Manage your Fleet

JFrog Connect uses projects and groups as a way to manage large device fleets. This is an introduction to projects, groups, and other ways of segmenting your fleet into manageable subsets of devices.


Once you have more than a few devices in your fleet, you need a way to segment the fleet into manageable subsets of devices. This becomes even more important when your fleet numbers in the hundreds, thousands, or even hundreds of thousands of devices.

Typically, you will want to distinguish between different sets of devices such as Testing and Production. In addition, there could be many other ways to you need to separate between devices, such as different:

  • Geographical and physical locations

  • Departments and organizational divisions

  • Hardware devices (e.g., cameras vs. robots)

  • Hardware versions

  • Operating systems

  • Software applications and versions

JFrog Connect provides easy-to-use tools that enable you to segment your fleet into manageable groupings and hierarchies. Projects and Groups enable you to segment devices into hierarchical subsets, while Tags and Applications enable you to create non-hierarchical subsets of devices that can reach across different Groups. When you combine the use of all of these tools, you can have control over a large fleet with ease.


The Project is the highest organizational level in a Connect account. An account must have at least one project. The first project is defined by default when you create an account. Once the account is created, you can create additional projects.

Each project is an entirely separate environment that enables you to differentiate between users and devices that belong to a different product or use case. Therefore, each project has its own settings and properties. For example, a project can have its own users, permissions, communication cycle, and subgroups of devices which are completely separate from other projects in your account. You can view the project settings in the Project tab of the Settings page.

Some typical uses of projects could be:

  • A business that has facilities in different locations. Each location has its own project, as different people need access to the devices in those locations.

  • Two different teams working on two different solutions. They would use the same Connect account, but be separated into two separate projects.

Device Communication Cycle

This number represents the number of seconds between each keep-alive message that is sent by the devices to the Connect servers. Actions that are related to the device and initiated from the web UI, like the Remote Control and other Control Center tools, are influenced by the device communication cycle.

The communication cycle can be set per project, but is the same for all devices within a project. The default cycle time is 15 seconds. In general, smaller cycle times could lead to greater load on the Connect servers.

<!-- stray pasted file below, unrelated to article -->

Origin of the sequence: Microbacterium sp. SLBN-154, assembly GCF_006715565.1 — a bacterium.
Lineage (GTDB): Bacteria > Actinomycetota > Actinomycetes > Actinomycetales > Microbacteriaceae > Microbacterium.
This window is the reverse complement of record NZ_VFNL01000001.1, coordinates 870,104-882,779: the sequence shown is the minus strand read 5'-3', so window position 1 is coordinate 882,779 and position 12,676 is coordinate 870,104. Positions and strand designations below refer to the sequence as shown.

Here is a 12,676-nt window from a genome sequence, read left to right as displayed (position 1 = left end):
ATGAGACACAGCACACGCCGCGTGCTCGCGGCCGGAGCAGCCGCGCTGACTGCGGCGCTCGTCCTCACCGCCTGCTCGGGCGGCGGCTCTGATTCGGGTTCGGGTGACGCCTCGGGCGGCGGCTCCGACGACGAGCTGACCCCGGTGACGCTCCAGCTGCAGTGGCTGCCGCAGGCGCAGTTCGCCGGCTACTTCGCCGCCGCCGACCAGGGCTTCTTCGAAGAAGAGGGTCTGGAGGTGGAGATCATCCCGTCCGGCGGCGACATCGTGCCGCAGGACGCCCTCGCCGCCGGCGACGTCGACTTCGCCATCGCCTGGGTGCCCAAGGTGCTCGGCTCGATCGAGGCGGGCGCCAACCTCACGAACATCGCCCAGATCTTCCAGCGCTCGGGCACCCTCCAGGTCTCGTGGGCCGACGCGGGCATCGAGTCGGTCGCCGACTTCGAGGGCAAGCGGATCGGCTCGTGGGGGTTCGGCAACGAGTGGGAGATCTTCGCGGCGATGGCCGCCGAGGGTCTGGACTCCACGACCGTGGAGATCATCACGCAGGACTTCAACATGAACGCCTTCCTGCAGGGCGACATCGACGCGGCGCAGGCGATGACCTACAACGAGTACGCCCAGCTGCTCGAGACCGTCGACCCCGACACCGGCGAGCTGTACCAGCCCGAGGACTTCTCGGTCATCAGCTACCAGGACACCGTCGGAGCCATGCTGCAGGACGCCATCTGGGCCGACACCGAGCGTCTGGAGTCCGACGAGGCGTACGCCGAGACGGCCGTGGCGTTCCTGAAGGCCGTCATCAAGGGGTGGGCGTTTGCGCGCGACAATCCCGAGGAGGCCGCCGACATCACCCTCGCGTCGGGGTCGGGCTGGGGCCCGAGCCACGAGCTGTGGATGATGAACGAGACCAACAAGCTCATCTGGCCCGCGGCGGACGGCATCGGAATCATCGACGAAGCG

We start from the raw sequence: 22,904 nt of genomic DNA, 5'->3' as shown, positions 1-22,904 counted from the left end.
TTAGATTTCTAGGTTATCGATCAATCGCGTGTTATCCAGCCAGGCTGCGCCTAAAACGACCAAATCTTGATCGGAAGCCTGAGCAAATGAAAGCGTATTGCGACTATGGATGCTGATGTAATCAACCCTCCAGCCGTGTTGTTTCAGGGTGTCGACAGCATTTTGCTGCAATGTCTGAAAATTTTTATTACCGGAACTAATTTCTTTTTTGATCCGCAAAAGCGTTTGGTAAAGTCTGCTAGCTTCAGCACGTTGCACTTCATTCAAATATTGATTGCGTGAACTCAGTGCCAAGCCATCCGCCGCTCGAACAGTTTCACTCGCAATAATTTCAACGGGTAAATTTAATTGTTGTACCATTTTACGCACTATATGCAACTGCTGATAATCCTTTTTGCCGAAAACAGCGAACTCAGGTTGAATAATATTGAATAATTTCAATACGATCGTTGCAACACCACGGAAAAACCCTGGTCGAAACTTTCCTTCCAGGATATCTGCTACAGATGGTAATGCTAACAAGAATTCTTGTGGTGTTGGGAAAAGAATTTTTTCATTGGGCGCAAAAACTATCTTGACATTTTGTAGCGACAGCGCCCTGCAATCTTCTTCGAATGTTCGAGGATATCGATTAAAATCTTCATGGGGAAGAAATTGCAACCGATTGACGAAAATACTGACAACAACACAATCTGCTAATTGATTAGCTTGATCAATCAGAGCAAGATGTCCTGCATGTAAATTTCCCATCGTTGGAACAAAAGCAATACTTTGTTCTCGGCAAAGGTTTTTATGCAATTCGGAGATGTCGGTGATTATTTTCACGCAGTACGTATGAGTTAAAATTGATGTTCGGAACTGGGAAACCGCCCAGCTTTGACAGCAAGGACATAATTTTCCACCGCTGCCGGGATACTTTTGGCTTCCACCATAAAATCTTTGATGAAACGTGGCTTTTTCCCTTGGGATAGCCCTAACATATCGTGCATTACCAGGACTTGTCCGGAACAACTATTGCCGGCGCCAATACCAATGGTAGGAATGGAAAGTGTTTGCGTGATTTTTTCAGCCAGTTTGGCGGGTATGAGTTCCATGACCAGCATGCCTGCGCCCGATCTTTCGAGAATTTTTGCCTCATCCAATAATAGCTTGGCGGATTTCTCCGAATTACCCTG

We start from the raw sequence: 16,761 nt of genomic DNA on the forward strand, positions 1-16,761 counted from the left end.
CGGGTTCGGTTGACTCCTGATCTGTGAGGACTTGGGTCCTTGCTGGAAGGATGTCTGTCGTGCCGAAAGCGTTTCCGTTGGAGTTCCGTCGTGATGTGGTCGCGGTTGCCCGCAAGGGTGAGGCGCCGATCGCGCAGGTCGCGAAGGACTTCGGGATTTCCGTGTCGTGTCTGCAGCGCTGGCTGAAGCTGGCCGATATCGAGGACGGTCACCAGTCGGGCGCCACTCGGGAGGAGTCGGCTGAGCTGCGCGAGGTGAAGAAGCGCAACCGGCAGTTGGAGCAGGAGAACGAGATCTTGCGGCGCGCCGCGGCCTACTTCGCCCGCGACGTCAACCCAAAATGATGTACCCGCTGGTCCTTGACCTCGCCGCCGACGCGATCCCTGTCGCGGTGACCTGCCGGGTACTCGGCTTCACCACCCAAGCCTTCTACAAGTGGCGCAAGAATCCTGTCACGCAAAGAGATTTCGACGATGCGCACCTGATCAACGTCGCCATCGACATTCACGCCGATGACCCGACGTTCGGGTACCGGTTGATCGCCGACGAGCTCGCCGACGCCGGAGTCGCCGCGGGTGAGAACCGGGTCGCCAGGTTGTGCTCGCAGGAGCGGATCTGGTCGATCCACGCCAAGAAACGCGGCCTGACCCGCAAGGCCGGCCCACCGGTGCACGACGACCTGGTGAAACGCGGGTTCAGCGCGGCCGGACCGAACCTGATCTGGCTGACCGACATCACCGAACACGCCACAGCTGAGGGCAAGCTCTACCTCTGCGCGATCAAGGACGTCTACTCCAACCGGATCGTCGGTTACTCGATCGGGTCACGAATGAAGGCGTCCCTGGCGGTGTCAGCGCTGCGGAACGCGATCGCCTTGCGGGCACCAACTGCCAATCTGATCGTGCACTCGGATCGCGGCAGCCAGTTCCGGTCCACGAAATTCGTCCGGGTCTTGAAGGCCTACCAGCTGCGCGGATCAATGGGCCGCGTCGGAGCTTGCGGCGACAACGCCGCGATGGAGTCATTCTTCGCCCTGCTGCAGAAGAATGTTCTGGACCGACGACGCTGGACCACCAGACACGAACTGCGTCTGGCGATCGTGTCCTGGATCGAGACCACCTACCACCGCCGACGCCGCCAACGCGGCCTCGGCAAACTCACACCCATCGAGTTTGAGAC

Manage Projects

For information about creating, configuring, and deleting projects, see Create Project. To register a device into a project, see Register a Device.


Within a project, you can divide the devices into groups. All of the groups within a project have the same project configuration, e.g., the same device communication cycle, but they are made up of different devices. A typical example would be groups that distinguish between different stages of a project, such as development, staging, and production.

When you register a new device, it is assigned by default to the Production group. If you already have additional group names defined, you can set the desired group for a device using a flag when you run the Registration command.

Devices can be assigned to groups using either the web UI or the Connect API.


You can always create a new group in your project. In addition, you can create groups with a group. This enables you to create hierarchies that suit your business needs. Although there is no limit to the number of levels you can create in your group hierarchy, we recommend planning this carefully so that your structure does not go too deep. A flatter hierarchy structure makes it easier to remember where your devices are in the organization.

Manage Groups

For information about creating, rearranging, and deleting groups, see Create Group.


A tag is a user-defined parameter that enables you to identify devices with unique attributes. Tags provide an additional way that you can group devices. In particular, tags enable you to associate devices that belong to different groups. The following are some examples of how you might use tags.

  • You create a tag called Staging to indicate that a certain device is used for testing only.

  • You create a tag called headless, which indicates that the device does not have a monitor connected to it. You might have a small number of Headless devices existing in several groups.

  • You create a tag called new-gen, which you use to mark all devices that use a newer generation of hardware or software.

When you have tagged devices, you can then use the tag as a filter to select only certain devices. This enables you to perform numerous actions on a set of tagged devices such as updating software, stopping, starting, rebooting, and others.

For information about creating and removing tags, see Tag Devices.


You can use the Application feature to define Application names on sets of binaries that are deployed to the edge devices. This is, in effect, another way of grouping devices in your fleet. For example, all devices having Application X makes up a subset of devices that you can query on and perform various actions on. Like tags, applications returned in your searches could belong to a subset of devices in a group, or might belong to devices in different groups.

For more information about creating and using applications, see Set Application & Version.

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